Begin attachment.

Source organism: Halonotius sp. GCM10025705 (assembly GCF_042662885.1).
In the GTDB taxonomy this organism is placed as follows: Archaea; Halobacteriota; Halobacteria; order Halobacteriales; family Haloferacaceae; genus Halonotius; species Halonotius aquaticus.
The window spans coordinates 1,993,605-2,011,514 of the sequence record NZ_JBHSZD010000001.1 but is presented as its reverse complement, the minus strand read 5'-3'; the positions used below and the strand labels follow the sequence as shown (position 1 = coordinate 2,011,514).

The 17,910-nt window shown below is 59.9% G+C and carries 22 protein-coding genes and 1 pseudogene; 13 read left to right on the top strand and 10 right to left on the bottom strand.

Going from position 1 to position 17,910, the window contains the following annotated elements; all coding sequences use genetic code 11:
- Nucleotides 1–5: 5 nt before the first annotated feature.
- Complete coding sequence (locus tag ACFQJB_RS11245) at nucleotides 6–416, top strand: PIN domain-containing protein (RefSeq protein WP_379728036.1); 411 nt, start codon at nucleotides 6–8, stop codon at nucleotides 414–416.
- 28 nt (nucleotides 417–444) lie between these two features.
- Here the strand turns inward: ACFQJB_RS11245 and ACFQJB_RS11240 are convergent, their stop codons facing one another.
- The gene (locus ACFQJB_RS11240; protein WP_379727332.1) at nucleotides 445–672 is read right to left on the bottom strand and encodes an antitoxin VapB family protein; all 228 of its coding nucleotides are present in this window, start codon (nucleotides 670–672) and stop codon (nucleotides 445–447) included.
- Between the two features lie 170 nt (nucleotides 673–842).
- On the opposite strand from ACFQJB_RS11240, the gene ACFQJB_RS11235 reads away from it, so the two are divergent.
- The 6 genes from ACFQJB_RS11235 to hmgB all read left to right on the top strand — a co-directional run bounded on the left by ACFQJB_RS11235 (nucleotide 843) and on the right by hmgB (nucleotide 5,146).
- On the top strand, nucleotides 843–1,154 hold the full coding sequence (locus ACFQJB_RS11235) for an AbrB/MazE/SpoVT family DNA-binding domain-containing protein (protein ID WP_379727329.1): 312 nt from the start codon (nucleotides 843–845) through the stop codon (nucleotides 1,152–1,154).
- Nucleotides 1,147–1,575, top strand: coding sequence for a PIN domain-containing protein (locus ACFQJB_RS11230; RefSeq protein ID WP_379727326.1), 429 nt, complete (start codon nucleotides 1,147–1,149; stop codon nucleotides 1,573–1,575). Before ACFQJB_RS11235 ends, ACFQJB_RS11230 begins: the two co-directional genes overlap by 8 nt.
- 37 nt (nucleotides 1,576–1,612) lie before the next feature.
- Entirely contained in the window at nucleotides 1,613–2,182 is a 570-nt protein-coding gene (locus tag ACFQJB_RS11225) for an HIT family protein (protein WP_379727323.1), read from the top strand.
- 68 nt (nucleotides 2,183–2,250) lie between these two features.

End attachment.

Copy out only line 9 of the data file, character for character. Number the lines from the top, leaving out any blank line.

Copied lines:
- Here the strand turns inward: ACFQJB_RS11245 and ACFQJB_RS11240 are convergent, their stop codons facing one another.